On our first day of trekking, a couple hours after being dropped off in Besisahar and eating our first noodle soup lunch, we were walking up a dirt road, already exhausted. It was not very pleasant and I was honestly pretty confused. Why in the world were we walking in this intense heat up to this random lake fifteen thousand feet above us? Why not take a helicopter or plane up? Why does anyone trek? Why do we trek as a school? Seeking answers, I decided to ask Louis.
At first, Louis turned the question back around to me, asking why we do fall backpacking trips or why I walked to Camino. I gave the normal, somewhat bullshit answer saying in those scenarios we walk to gain a deeper connection with our peers and with ourselves. I did not really buy into those ideas, thinking there were other ways to get the same result without walking up hill for eight days, so I pushed Louis more.
Louis said we trek for that moment when we are up in the hills right below the mountains when the clouds open up and you have the perfect view of some peak. That moment when you are struck with an intense beauty and don’t know how to handle it. Again, I didn’t buy in. I was unsatisfied with his answer and was still dreaming of a helicopter ride to the top.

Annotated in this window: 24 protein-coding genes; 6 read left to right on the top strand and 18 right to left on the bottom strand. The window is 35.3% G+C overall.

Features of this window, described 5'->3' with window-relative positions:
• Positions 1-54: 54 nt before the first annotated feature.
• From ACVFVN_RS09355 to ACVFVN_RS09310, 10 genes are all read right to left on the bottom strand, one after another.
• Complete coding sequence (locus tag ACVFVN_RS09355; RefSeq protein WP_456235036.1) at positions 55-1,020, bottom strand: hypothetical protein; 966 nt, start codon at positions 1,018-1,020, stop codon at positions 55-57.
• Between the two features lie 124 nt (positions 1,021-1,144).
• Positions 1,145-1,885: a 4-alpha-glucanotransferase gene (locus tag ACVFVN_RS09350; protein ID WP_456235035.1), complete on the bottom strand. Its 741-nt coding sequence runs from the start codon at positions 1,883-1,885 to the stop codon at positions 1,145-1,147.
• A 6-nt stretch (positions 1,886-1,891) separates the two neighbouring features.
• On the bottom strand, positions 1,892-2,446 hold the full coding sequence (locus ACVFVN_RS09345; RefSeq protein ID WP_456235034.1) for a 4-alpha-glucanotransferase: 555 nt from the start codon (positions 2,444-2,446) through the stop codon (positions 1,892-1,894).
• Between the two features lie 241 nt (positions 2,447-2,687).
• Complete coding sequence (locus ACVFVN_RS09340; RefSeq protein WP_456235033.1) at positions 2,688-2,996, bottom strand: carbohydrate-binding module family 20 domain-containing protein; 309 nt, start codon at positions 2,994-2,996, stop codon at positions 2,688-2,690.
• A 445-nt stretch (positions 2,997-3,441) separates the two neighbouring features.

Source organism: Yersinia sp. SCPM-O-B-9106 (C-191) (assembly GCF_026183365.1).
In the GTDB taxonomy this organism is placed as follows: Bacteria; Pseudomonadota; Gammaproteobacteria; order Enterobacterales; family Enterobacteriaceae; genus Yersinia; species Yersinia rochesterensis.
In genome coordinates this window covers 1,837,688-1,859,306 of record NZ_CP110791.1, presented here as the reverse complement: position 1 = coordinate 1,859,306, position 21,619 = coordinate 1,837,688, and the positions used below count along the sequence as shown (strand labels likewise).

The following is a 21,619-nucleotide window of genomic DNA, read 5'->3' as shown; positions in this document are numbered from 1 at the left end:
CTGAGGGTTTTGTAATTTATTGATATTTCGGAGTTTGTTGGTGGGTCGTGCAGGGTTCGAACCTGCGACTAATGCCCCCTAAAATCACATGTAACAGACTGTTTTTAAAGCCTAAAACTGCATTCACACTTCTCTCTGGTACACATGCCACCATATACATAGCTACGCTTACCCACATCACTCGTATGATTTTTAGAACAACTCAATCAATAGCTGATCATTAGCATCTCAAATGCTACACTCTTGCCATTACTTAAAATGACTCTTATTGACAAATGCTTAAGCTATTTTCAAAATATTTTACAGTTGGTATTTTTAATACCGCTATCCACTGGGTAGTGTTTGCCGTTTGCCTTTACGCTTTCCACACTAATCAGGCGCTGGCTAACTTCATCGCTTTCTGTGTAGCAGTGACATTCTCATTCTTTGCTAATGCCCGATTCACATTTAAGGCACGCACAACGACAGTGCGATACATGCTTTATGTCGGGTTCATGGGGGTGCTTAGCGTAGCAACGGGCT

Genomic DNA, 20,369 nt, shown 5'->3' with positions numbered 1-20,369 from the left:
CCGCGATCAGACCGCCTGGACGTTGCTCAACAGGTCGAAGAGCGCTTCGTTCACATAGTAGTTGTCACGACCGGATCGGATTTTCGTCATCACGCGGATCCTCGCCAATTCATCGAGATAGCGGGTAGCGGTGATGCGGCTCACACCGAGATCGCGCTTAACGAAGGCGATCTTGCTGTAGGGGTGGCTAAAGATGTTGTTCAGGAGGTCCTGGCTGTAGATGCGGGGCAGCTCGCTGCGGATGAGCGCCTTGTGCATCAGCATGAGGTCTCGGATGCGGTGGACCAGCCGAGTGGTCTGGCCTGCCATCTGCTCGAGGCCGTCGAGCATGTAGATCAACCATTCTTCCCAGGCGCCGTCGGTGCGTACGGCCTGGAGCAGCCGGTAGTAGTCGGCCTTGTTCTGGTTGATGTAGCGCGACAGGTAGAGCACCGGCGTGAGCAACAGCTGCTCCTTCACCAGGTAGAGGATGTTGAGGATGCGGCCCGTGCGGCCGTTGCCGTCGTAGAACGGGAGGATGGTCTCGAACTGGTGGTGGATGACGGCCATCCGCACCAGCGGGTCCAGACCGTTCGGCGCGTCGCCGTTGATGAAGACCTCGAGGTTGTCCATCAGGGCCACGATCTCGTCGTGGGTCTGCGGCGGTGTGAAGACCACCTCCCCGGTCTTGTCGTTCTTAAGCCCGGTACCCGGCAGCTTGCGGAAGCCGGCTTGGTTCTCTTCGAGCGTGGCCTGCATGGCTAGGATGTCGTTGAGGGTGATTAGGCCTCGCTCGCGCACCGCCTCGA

Eight days later as we reached the lake, after climbing up to seventeen thousand feet from two thousand feet and after leaving eight group members behind, tears ran down my face, and in that moment, I realized why we trek.
Trek for the tears you cry at the top. The tears you share with your peers and leader.
Trek for the dal baht every night. Trek for the masala tea two, or maybe three if you’re lucky, times a day. Trek for all the rituals you have on the trek, whether you leave them behind or bring them back home.
Trek for the memories you make with your peers. Trek for the nights spent laughing in the tea houses
Trek for the snickers bars along the way.
Trek for the endorphin rushes that hit you every couple hundred feet of elevation gain as you make your final summit to the top. Trek for the feeling of not being able to breathe and the feeling of reaching, and pushing, your physical limit as you climb those final thousand feet.
Trek for being woken up early in the morning to see the perfect view of the mountain.
Trek for the time to think.
Trek for the feeling that you can do and conquer anything. Trek for the mental and physical gains. Trek for finding your top, wherever it may be.
I recognize that there are other scenarios where someone can eat dahl bat, cry, drink tea, and make memories with friends, but there is something indescribably special and worthwhile about trekking in the Himalayas. I have cried a lot, I have malaise days, and I have had days where I have felt like I must be the happiest person in the world, but I the never felt such intense emotions as I did at lake Tilicho. So this is why I trek.
Leah – Class of 2019